The Presidential Committee on Post-Election Violence that was set up by President Jonathan to investigate the cause of the 2011 violence had indicted Buhari, stating that his provocative remarks played a role in the bloody violence that also led to the death of 10 members of the National Youth Service Corps (NYSC) in Bauchi State.
Being that the electorate were already angered due to incidences of snatching and stuffing of ballot boxes, and the use of the security agencies to intimidate voters, Buhari’s charge that the masses protect their vote, was alleged to have worsened an already bad situation and led to the death of hundreds of people across 12 northern states.

The second cause was blamed on the media for failing to be discreet in their reportage of inciting comments said to have been made by Buhari, and some ethnic interest groups, including the Northern Elders Forum (NEF), who kept insisting that power must return to the North.

It is 2015, and the same scenario of 2011 is playing out again. The media has been accused of failing to apply caution in its reportage of statements by politicians and interested groups that are capable of inciting the electorates to violence should their preferred candidate fail to win.

In a recent event, ‘the Monitoring Report of Media Coverage of 2015 Elections for January 2015, conducted by the International Press Centre and the Nigerian Press Council, the media stakeholders decried the continuous publication of inciting statements by the different media houses.

During his paper presentation, Director of the IPC, Mr. LanreArogundade, listed “the reporting of hate speech”, as one of the areas where the media failed in its duty as a watchdog.

“The newspapers fell to the trap of reporting hate speech by quoting directly from interviews, press statements and sometimes from alleged ‘online sources’ credited to aides of the presidential candidates of both the APC and the PDP against whom most of the hate speeches were targeted”.

Sounding a note of warning, Arogundade said, “The newspapers are again reminded that the Nigerian Media Code of Election Coverage rejects the use of hate speech. They should also note that members of the public are becoming wary of continued character assassination at the expense of dissemination of issues that help them make informed choices”.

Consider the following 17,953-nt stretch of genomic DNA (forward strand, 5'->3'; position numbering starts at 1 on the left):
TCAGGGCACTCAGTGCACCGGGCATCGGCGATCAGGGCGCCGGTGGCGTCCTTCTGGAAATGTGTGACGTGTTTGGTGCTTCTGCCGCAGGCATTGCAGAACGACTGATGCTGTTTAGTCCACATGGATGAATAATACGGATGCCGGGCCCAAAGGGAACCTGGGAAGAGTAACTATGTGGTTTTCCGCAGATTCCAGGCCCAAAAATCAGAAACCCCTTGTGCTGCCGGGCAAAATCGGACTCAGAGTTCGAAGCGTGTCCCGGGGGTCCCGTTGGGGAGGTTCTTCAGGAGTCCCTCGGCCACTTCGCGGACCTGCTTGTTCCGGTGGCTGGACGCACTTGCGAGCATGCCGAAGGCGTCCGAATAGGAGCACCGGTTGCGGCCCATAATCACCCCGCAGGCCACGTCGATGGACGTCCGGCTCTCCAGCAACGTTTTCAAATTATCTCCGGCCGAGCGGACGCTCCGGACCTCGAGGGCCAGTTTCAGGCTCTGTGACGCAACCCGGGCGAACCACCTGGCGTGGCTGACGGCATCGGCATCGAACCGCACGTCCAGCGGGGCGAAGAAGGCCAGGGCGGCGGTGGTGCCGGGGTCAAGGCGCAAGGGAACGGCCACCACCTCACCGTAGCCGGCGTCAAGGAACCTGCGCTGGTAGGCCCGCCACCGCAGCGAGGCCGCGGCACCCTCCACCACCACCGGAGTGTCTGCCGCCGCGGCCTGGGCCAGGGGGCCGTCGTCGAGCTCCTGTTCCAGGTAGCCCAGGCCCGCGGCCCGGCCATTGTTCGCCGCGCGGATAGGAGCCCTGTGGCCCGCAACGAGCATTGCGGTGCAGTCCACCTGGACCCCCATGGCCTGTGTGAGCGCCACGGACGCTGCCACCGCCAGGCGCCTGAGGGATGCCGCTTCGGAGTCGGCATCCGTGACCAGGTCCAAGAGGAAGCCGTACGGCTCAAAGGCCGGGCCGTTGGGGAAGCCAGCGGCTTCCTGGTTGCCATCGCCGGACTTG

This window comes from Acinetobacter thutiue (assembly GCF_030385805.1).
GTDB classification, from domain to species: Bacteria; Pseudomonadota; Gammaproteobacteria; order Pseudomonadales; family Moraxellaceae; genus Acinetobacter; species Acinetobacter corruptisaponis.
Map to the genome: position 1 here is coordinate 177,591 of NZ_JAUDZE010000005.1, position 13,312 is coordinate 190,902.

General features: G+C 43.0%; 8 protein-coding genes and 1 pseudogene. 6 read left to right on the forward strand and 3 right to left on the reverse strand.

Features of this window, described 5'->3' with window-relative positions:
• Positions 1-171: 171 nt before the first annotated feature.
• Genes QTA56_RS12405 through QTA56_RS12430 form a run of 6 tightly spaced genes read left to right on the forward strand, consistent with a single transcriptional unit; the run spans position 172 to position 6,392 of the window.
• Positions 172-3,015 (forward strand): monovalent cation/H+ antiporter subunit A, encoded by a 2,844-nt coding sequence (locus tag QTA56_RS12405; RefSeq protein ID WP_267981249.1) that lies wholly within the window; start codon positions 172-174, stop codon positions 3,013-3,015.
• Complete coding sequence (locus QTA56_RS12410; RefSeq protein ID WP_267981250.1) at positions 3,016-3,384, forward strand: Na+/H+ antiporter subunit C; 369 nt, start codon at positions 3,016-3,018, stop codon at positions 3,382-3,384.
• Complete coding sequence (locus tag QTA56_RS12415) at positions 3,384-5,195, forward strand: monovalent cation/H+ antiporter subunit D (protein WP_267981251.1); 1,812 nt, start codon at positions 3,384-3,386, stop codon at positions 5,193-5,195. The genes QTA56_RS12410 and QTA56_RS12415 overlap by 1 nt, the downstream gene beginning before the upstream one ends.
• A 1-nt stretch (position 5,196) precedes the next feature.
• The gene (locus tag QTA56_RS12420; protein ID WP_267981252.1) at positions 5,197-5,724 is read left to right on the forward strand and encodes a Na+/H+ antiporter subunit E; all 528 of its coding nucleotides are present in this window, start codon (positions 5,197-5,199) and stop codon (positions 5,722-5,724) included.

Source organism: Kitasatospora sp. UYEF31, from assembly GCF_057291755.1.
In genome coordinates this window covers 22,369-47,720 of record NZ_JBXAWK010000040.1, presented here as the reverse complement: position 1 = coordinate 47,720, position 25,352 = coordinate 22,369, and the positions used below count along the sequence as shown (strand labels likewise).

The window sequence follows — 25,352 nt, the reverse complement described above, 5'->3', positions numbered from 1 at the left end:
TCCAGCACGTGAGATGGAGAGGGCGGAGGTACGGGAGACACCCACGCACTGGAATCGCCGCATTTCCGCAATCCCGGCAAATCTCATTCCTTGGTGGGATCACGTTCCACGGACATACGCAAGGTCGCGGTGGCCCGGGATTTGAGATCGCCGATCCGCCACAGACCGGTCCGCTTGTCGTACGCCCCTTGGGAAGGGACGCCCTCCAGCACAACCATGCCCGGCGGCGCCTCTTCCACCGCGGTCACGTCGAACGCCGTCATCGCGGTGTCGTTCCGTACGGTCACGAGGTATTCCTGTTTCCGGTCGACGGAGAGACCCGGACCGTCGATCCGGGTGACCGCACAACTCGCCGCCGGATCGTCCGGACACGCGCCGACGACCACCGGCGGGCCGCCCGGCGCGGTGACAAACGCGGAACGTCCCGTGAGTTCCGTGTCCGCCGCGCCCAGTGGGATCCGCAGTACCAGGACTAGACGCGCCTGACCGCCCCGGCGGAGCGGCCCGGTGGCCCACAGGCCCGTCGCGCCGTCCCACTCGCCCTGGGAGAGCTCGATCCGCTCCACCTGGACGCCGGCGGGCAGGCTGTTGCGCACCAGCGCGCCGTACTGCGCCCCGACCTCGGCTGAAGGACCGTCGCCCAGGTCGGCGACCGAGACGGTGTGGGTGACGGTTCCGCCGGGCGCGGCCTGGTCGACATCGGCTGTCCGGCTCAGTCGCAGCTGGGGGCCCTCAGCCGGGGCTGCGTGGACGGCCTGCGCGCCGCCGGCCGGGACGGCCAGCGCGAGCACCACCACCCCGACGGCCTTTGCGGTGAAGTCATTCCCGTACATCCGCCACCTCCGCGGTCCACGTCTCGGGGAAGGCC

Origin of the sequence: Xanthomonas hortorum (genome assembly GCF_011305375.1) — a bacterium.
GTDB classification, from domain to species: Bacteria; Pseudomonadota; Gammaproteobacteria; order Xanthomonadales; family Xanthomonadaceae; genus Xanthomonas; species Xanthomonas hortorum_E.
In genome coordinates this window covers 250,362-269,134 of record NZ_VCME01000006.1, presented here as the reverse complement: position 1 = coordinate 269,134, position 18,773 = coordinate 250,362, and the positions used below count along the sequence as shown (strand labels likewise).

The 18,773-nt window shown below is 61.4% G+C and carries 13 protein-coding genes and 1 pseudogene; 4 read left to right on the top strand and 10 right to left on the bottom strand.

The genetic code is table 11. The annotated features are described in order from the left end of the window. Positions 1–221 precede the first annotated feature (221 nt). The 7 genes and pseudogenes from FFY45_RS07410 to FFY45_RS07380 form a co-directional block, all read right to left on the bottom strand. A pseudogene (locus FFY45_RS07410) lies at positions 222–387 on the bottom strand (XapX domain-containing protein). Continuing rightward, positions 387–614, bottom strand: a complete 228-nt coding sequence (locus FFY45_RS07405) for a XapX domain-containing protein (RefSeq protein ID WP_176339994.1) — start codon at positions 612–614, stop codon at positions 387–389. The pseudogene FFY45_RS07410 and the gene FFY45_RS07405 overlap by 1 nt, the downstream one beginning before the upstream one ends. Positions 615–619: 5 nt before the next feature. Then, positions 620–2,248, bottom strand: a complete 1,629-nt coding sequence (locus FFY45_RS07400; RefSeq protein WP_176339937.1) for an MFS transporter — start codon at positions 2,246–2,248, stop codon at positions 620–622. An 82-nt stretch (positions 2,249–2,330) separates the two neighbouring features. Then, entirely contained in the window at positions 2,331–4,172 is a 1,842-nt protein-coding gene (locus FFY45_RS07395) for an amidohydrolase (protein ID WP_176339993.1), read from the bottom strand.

On the use of sensational headlines, Arogundade said that, “Although most of the sensational headlines were direct quotes from political actors the newspapers should have adequately weighed their possible effect and probably use alternative words”. Both the publishing of hate speech and use of sensational headlines were some of the causes of the 2011 post-election violence, to which the media has failed to learn from.

Sometime in November 2014, National Trustee of the Nigeria Union of Journalists (NUJ), Mr. Samuel Egbala, had delivered a paper titled ‘2015 Elections: the Responsibility of the Media and Journalists in Managing Conflicts’, wherein he opined that, “In reporting to avert conflict, the media should as much as possible try to adhere to the social responsibility theory. This places the interest of the society first”.

Egbala argued that if the media observes its agenda setting role, “It will give direction to the public on how to handle the issues of election and thus avert or help in managing electoral conflict”. It can be said that as things currently stands, the politicians are the ones presently setting the agenda.

Arogundade, during his presentation said: “The electoral law, the code of ethics of Nigerian journalists and the Nigerian media code of election coverage also impose important social obligations on the media”.

According to him, this included “the need to provide equitable access to parties and candidates, the need to project the voices of underrepresented groups including women, youths and persons living with disabilities, the need to shun hate and inciting speech, the need to reject offensive advertorials, the need to be professional and ethical at all times and the need to accord higher priority to the public interest as against narrow interests”.

If the following guidelines were observed by the media, it has been argued and proven that this would help in making the 2015 elections less violence-prone, and more peaceful. Being that the media serves as the channel of information dissemination, the argument is that without their support, the political actors will not be able to propagate their hate speeches.

Source: ThisDay